By David Manthos

On Sunday, Dec. 4, 2016, the Army Corps of Engineers issued a decision which will again delay construction of the Dakota Access Pipeline. The ruling was cheered by water protectors entrenched in the path of the pipeline at the Standing Rock Sioux Reservation. These representatives of indigenous nations, environmental activists, veterans and many other groups have been resisting pressure from private security and law enforcement officers from at least 76 different state and federal agencies or departments, as well as enduring sub-zero blizzard conditions. However, the ruling does not definitively end the controversy, it only delays the decision until further environmental impact studies are conducted.

Unfortunately the choices before the Army Corps appear to be limited, given the fact that as much as 87 percent of the North Dakota portion of the pipeline is already complete and nearly 50 percent of the almost $3.8 billion dollar project is completed and/or in the final stages of cleanup and reclamation. Furthermore, any further environmental impact study and public comment for the Army Corps could easily hand the decision over to Trump Administration which has expressed support the pipeline (despite the obvious conflict of interest with the President-Elect owning stock in several of the key companies involved). So while hands are wrung and ink is spilled on the specifics of this pipeline, let's take a look at why people around the world are rallying in opposition to any new pipelines.

The short answer is: 1. Accidents happen and 2. They are multi-million dollar investment projects which further lock us into years, even decades, of fossil fuel extraction and emissions.

You can explore this map of pipeline spills and releases from our friends at FracTracker, but what exactly do some of these incidents look like on the ground and in the water? Here are some of the most egregious cases from the past decade.

1. Western North Dakota, near Belfield: Dec. 5, 2016

Just this month, less than 150 miles from Oceti Sakowin Camp, a leak was discovered in the Belle Fourche pipeline. An estimated 176,000 gallons leaked and crews are reportedly testing whether or not they can burn some of the spilled oil to stop further spread of the oil.

As of Dec. 15, 10 days after the spill was discovered, less than 1/3rd of the oil had been recovered. But this is the not the first time that True Companies, the pipeline operator, has been in the news.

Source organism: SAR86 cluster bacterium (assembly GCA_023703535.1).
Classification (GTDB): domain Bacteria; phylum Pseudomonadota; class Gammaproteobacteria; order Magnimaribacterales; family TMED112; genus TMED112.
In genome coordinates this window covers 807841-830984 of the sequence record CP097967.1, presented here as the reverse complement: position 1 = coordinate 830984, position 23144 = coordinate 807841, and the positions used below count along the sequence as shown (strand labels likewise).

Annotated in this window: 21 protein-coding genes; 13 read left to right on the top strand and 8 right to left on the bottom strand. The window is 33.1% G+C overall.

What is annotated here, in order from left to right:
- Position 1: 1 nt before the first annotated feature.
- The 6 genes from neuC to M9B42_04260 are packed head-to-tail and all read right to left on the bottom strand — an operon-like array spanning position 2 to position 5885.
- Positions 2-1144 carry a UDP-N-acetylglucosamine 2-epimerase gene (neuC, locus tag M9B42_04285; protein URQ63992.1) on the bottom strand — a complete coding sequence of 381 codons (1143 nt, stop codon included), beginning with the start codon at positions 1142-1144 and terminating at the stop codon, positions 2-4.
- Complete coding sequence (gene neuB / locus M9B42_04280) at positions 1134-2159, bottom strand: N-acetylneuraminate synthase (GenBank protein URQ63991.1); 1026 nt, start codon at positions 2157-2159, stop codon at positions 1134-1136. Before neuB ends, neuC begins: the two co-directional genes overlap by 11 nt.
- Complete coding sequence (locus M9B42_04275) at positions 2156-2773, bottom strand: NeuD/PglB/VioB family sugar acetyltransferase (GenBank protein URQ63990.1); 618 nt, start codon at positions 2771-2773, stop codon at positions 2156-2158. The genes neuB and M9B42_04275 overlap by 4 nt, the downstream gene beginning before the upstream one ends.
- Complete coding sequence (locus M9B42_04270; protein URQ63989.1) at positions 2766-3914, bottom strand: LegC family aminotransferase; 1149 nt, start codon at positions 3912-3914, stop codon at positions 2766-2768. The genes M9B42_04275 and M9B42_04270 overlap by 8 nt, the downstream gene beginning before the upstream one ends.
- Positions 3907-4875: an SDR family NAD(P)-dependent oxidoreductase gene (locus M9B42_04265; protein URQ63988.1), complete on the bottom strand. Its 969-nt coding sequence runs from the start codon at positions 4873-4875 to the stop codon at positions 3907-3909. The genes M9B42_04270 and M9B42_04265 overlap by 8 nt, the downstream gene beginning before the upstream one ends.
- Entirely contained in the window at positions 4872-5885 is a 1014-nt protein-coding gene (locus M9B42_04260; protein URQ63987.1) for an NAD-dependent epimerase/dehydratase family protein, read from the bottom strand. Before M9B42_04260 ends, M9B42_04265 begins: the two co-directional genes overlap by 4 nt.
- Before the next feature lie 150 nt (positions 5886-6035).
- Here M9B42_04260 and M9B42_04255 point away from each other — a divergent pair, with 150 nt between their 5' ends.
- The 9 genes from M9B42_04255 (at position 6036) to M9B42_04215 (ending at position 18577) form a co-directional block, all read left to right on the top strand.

Belle Fourche Pipeline Leak, Dec. 10,Jennifer Skjod / North Dakota Department of Health

2. Yellowstone River, northeastern Wyoming: Jan. 17, 2015

True Company/Bridger Pipeline's Poplar oil line leaked 32,000 gallons of oil into the Yellowstone River, a tributary of the Missouri River (and by extension, upstream of Standing Rock). The pipeline was supposed to be buried eight feet beneath the river bed, but after the spill investigators discovered that the pipeline had become completely exposed. And it wouldn't be the first time for the Yellowstone River. In July 2013, an Exxon pipeline also leaked 63,000 gallons of oil directly into a different section of the river when it too became exposed and was damaged by flood debris.

Oil is hard enough to remove from water, but what about when that oil sinks?

3. Kalamazoo River, Michigan: July 25, 2010

In south-central Michigan a thirty-inch pipeline carrying diluted bitumen from Canada blew a six-foot gash along a corroded seam, releasing 843,000 gallons of heavy oil product into the Kalamazoo River. Canadian energy transporter Enbridge, the operator of the pipeline, would ultimately be deemed responsible for the largest inland oil spill in U.S. history, with a U.S. National Transportation Safety Board official comparing the company's spill response to the "Keystone Cops."

Fittingly, the Enbridge spill quickly became Exhibit A in the fight against the Keystone XL pipeline which was ultimately rejected by President Obama in 2015. While scientists and activists debated whether or not tar sands bitumen diluted for transport was more corrosive to pipelines than regular oil, another major tar sands pipeline would make headlines.

Next Page